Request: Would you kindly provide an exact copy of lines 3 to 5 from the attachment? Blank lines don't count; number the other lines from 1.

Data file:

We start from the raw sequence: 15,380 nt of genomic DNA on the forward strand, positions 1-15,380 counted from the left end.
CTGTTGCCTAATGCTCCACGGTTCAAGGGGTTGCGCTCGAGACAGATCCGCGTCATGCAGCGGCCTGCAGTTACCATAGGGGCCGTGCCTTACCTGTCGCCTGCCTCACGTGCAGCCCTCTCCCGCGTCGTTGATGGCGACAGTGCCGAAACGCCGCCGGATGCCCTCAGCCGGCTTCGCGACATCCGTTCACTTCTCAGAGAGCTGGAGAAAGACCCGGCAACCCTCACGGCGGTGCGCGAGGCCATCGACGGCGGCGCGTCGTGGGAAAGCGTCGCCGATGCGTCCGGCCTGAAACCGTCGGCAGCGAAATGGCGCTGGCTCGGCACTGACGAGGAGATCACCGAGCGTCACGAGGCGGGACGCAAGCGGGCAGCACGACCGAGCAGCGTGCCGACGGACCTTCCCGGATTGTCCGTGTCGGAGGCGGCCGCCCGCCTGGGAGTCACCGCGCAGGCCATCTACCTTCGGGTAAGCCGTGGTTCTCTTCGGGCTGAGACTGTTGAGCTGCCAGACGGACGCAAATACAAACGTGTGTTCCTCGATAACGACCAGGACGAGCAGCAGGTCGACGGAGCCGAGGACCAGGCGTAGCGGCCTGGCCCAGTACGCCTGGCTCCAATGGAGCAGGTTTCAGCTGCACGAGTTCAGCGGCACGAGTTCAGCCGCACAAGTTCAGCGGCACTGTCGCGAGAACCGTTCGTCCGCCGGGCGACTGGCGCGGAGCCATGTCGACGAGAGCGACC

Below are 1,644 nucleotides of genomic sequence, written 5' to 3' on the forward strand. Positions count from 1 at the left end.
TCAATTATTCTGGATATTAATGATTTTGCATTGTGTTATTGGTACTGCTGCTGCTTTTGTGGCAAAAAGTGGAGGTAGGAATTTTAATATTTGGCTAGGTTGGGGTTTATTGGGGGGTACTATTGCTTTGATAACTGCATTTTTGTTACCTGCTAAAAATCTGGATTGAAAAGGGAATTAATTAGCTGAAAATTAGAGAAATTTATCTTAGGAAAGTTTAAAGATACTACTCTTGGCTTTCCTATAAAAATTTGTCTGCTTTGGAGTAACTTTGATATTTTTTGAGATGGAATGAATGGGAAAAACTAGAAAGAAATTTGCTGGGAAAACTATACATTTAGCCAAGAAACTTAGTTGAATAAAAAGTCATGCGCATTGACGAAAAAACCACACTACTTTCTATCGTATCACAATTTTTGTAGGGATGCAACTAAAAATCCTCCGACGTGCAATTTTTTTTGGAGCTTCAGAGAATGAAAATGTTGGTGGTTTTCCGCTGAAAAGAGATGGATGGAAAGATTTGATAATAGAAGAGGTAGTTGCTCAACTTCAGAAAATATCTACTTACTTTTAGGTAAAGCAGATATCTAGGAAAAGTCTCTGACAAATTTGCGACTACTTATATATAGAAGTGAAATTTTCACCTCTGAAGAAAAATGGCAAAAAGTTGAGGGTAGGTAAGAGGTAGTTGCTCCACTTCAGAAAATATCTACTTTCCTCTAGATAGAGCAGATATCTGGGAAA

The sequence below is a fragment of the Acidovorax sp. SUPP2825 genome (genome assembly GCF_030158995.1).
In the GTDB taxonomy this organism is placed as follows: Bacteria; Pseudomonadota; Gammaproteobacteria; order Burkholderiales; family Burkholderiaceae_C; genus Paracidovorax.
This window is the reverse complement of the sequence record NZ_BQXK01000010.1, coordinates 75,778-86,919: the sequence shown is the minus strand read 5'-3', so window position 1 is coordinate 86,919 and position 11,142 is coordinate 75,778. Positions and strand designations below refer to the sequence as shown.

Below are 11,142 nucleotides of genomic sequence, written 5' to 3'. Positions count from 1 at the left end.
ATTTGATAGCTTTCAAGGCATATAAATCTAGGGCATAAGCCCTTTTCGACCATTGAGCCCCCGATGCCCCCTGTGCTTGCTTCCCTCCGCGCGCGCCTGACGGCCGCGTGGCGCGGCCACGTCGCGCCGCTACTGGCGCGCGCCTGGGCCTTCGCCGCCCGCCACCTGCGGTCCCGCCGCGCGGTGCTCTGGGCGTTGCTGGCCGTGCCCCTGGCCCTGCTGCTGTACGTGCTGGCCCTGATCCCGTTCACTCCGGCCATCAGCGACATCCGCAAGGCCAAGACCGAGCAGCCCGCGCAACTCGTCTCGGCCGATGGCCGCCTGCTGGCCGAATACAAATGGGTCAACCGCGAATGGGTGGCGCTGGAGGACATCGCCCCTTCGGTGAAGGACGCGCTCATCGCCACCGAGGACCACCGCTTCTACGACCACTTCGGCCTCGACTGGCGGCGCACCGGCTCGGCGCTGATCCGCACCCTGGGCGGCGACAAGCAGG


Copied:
Below are 1,644 nucleotides of genomic sequence, written 5' to 3' on the forward strand. Positions count from 1 at the left end.
TCAATTATTCTGGATATTAATGATTTTGCATTGTGTTATTGGTACTGCTGCTGCTTTTGTGGCAAAAAGTGGAGGTAGGAATTTTAATATTTGGCTAGGTTGGGGTTTATTGGGGGGTACTATTGCTTTGATAACTGCATTTTTGTTACCTGCTAAAAATCTGGATTGAAAAGGGAATTAATTAGCTGAAAATTAGAGAAATTTATCTTAGGAAAGTTTAAAGATACTACTCTTGGCTTTCCTATAAAAATTTGTCTGCTTTGGAGTAACTTTGATATTTTTTGAGATGGAATGAATGGGAAAAACTAGAAAGAAATTTGCTGGGAAAACTATACATTTAGCCAAGAAACTTAGTTGAATAAAAAGTCATGCGCATTGACGAAAAAACCACACTACTTTCTATCGTATCACAATTTTTGTAGGGATGCAACTAAAAATCCTCCGACGTGCAATTTTTTTTGGAGCTTCAGAGAATGAAAATGTTGGTGGTTTTCCGCTGAAAAGAGATGGATGGAAAGATTTGATAATAGAAGAGGTAGTTGCTCAACTTCAGAAAATATCTACTTACTTTTAGGTAAAGCAGATATCTAGGAAAAGTCTCTGACAAATTTGCGACTACTTATATATAGAAGTGAAATTTTCACCTCTGAAGAAAAATGGCAAAAAGTTGAGGGTAGGTAAGAGGTAGTTGCTCCACTTCAGAAAATATCTACTTTCCTCTAGATAGAGCAGATATCTGGGAAA

The sequence below is a fragment of the Acidovorax sp. SUPP2825 genome (genome assembly GCF_030158995.1).